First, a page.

There’s no hiding the fact that food is the lifeblood of Singapore. It’s what keeps her people going, and it’s what brings them together. While some might say Singapore doesn’t have much culture, to begin with, to us, food is our culture. Of which, the embodiment is readily found in the form of a hawker centre. It represents a collection of different food cultures coming together, much like the history of the people of this country itself.
Still, as much as we love our hawker food, most of us turn away from pursuing a career in such a direction due to the long hours and amount of physical labour it requires. The majority of hawkers left are gastronomers of the yesteryears, most without a descendant to take over the business. When these pioneers decide to close their shops for good, all that would be left would be our fond memories of them.
That’s why, if you’re stuck deciding on what to have for your next meal, why not grab a bite at one of these legendary hawkers? And of course, the sooner the better. You’d never really know when might be the last chance.
BAI NIAN NIANG DOU FU
While we’re used to the more traditional Hakka-style yong tau foo, here they veer away from convention to serve their own special brand of yong tau foo, unlike any other. Their blend of filling using prawn, pork and fish has won over the hearts of many since its inauguration.
The soup itself is much more clean tasting than the regular, with all the flavours of meat and tofu lightly seeping into the broth. The bee hoon is also much more springy here. What makes them really stand out is their yong tau foo. The individual pieces are much smaller, making it more manageable to eat, and the filling is neither overwhelmingly fishy nor overwhelmingly porky. As for the bitter gourd naysayers, perhaps the bitter gourds served here would be your newest addiction.
#01-25 Viva Business Park
750 Chai Chee Road
Daily: 7.30am – 9pm
Nearest Station: Bedok
HILL STREET TAI HWA PORK NOODLES
Easily one of the most well-known bak chor mee in Singapore, it’s honestly not that much of a surprise that it was awarded a Michelin star. Also ranked number 1 in the Top 50 World Street Food Masters list in 2017, and constantly in Burpple’s Hot 100 list, perhaps the hour-long queue really is just a small price to pay.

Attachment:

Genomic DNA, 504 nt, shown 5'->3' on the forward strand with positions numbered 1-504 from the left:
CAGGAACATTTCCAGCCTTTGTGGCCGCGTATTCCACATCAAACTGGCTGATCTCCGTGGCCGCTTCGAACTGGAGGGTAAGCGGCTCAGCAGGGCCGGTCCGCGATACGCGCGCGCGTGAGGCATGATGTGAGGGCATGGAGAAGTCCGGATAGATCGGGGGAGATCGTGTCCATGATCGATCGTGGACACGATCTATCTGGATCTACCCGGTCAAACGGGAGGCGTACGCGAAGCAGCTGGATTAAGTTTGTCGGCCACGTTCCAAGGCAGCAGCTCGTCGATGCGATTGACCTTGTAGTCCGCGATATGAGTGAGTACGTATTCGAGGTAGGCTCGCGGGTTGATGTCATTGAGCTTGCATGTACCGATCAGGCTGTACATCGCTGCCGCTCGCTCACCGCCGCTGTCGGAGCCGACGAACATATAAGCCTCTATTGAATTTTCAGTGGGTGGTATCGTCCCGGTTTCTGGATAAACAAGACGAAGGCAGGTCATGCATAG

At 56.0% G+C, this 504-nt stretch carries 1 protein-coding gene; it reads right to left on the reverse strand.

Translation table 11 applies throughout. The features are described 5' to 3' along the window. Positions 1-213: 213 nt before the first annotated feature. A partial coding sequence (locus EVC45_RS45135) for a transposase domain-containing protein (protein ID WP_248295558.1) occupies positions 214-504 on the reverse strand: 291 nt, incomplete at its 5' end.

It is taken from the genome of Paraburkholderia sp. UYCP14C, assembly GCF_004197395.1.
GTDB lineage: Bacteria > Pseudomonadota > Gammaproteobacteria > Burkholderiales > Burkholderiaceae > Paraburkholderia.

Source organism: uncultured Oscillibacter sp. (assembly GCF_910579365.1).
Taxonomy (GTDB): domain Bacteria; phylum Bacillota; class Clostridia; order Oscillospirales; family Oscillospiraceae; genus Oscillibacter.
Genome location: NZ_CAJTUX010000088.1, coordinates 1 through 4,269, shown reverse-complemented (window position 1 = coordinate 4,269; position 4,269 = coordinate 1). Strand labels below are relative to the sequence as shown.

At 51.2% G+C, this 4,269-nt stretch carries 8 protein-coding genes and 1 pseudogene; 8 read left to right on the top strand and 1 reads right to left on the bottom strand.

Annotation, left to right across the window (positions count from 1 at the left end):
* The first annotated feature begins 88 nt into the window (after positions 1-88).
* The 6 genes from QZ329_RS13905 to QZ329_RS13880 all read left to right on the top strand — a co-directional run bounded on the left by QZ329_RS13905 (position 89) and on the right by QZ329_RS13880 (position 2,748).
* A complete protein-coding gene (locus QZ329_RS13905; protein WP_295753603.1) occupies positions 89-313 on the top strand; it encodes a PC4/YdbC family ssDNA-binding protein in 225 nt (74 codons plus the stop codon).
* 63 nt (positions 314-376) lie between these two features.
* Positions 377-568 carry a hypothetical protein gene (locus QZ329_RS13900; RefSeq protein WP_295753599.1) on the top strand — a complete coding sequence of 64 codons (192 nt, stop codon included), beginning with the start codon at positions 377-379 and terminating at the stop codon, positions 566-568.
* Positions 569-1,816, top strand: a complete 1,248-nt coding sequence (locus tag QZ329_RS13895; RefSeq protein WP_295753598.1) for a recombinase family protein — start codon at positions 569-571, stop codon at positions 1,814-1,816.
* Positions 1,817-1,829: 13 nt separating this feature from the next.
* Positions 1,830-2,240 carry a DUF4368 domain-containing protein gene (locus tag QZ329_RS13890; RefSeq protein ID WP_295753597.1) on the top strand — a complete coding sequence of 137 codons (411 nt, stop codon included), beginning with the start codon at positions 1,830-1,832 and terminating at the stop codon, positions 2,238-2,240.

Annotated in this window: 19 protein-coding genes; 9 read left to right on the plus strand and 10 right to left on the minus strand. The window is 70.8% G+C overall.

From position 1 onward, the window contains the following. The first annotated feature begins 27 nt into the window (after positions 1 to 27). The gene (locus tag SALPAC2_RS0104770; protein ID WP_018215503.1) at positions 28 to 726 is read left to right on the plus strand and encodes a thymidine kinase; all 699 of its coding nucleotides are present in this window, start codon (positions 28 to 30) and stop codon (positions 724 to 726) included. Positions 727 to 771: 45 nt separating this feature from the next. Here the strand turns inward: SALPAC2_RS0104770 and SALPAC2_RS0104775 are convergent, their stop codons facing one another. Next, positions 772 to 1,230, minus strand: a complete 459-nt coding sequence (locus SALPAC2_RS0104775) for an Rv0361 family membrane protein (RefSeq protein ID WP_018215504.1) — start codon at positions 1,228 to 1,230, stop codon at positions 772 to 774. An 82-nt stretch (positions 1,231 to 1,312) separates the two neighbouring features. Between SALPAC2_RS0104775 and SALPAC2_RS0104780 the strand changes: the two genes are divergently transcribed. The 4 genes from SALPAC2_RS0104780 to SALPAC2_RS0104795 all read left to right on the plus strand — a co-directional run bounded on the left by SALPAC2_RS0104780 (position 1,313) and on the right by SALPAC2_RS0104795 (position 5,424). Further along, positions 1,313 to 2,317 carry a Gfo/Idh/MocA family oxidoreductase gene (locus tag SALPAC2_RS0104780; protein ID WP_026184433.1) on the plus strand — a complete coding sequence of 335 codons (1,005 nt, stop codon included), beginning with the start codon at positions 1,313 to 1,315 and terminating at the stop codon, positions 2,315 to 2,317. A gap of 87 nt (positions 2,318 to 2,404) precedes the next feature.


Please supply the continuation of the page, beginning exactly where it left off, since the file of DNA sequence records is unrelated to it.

There’s nothing fancy to their bak chor mee—noodles, sauce, liver, minced meat, dumplings and fried fish. What brings their dish to the next level is really their attention to details. They serve up perfectly al dente noodles, giving the best mix of springy and bite to them. While most yellow noodles run the risk of tasting too alkaline, their blend of vinegar and other sauces helps to create a much more robust flavour profile.
466 Crawford Lane
#01-12 Tai Hwa Eating House
Daily: 9.30am – 9pm
Nearest Station: Lavender
LIAO FAN HONG KONG SOYA SAUCE CHICKEN & NOODLE
Another one that’s also on Burpple’s Hot 100 list and awarded a Michelin star is Liao Fan Hong Kong Soya Sauce Chicken & Noodle. Undoubtedly the cheapest item on the Michelin list, their chicken noodles and rice attract long queues during every working day, sometimes from even as early as 10am.
And yet, even with the massive queues, the quality of the chicken and char siew remains the same. The chicken is tender, slippery, smooth and silky in all the right ways. The sauce is light and umami — richly flavourful without masking the natural taste of the chicken. The thick cuts of char siew also provide a good contrast to the chicken, as every bite releases more of its decadent pork flavour. It’s also highly recommended to order noodles rather than rice to truly appreciate the dishes served here.